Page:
Commie Currens

Commie Currens, Cincinnati, Ohio – Manager

From a playground team sponsored by his former employer, Western-Southern Life Insurance Company, Currens built a powerhouse that won 377 games and lost only 14 from 1956-1966. Playing under the banner of Dana Gardens, the team participated in seven ASA national championships and won four ASA national titles between 1962-1966. They are the only women’s slow pitch team to win three national titles in a row. Hall of Famers Donna Wolfe and Norma Eschenbrenner Ante were members of the Dana Gardens team. Upon his death in 1992, Wolfe commented about Currens, “Commie lived, breathed, ate and slept softball. It was his life, and he dedicated his whole life to see that girls had a chance to play softball. He was the forerunner of girls’ softball in Greater Cincinnati. He called all his players his ‘kids.’ It was a family-one of the closest ball clubs I’ve ever played with.” Currens died in November of 1992 at age 84. In 1988 he was inducted into the Hudepohl Softball Hall of Fame.

 

 


George Dickstein

George Dickstein, New York, New York – Umpire

Was named ASA umpire-in-chief in 1949 and international rules interpreter in 1955. Under his leadership, ASA umpire registrations grew to more than 14,000. During his career was instrumental in getting uniform rules interpretations adopted. Helped spread the popularity of softball by speaking at numerous overseas clinics. Also, a top college basketball official and umpired baseball on collegiate and industrial levels. Dickstein died on September 5, 1971 of a heart attack after returning from an ASA national tourney. He was 63 years old.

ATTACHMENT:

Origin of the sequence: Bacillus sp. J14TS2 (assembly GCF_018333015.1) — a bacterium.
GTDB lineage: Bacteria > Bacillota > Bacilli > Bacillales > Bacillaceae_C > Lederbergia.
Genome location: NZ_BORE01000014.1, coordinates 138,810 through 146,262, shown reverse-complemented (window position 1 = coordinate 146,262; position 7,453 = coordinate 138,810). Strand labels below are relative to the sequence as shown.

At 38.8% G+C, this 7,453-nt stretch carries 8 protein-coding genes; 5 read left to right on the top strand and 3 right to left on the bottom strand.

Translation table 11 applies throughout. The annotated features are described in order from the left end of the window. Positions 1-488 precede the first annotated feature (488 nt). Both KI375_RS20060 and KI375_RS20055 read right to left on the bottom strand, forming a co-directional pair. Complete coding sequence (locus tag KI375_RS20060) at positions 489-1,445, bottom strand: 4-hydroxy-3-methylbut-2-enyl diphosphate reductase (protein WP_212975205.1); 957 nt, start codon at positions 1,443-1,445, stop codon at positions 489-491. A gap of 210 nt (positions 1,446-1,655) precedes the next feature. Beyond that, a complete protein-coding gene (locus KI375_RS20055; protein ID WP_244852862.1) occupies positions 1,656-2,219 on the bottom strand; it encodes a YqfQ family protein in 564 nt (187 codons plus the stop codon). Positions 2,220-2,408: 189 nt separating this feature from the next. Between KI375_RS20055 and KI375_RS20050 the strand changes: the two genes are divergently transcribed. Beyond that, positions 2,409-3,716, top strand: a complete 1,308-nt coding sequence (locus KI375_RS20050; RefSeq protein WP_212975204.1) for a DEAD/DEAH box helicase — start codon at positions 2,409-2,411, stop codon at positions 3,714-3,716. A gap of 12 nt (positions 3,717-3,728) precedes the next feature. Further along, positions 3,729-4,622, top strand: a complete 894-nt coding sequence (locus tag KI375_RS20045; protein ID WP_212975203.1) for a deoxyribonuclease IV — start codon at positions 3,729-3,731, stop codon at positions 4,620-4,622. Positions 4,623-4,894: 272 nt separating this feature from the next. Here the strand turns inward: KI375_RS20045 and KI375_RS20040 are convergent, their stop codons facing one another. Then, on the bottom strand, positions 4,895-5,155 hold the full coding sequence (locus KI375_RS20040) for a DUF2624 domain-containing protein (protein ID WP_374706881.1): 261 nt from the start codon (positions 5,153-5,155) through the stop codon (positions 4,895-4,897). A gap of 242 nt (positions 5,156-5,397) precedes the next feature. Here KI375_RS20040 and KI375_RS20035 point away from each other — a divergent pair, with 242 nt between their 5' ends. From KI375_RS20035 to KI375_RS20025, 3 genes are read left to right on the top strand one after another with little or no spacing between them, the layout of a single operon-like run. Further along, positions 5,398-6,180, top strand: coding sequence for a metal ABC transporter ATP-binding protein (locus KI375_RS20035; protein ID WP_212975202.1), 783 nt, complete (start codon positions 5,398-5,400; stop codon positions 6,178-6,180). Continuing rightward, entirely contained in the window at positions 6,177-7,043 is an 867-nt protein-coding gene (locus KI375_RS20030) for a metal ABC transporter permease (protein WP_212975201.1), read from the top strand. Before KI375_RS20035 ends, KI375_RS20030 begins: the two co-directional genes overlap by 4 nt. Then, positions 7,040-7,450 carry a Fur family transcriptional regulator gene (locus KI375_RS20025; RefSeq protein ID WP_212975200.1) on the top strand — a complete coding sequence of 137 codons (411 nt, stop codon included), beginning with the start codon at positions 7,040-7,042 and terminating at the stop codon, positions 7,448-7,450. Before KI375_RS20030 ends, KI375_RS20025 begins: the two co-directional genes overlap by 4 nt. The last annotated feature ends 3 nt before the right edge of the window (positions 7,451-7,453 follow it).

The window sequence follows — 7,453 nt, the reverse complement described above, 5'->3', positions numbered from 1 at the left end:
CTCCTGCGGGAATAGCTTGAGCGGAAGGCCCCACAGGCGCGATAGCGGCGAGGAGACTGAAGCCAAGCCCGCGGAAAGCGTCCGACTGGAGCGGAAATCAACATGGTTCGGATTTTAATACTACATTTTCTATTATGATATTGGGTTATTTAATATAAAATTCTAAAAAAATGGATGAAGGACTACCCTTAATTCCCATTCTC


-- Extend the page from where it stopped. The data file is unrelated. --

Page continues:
Ray Ernst

Ray Ernst, Cincinnati, Ohio – Umpire

Ernst had the first slow pitch rule book printed by the McGregor-Goldsmith Company in 1953. Ernst presented the book to the ASA, which sanctioned its first Slow Pitch National (then called World) Tourney in 1953. Served as slow pitch rules interpreter and UIC from 1956-1964. Was special assistant for ASA in 1970 and 1971. Was a member of International Joint Rules Committee on Softball. Promoted clinics in England, Spain, and Germany in the spring of 1971. Was UIC for first 14 men’s slow pitch national tournaments and umpired in six of them. Ernst umpired in the first ASA national in 1933 in Chicago, IL. Formed the Queen City Umpires Association in Cincinnati, OH. Ernst died January 28, 1980 at age 75.

 

 

 


Willard Fenton

Willard Fenton, Seattle, Washington – Manager

During 22-year career led teams in Seattle, WA to 1,387 wins of 1,700 games, a .816 winning percentage. In 14 ASA national championships, his teams won 23 games and lost 28. Team’s best finish at the national level was a third in 1958. At the regional level, his teams compiled a 73 -17 record winning 13 regional titles. In 1973, he was named Man of the Year in sports by the Seattle Post-Intelligencer. Graduated from Seattle University in 1946 with a bachelor’s degree in economics. Named as alternate coach for the 1979 USA Men’s Pan American team. He was born April 8, 1923 and died March 17, 2000 at age 76.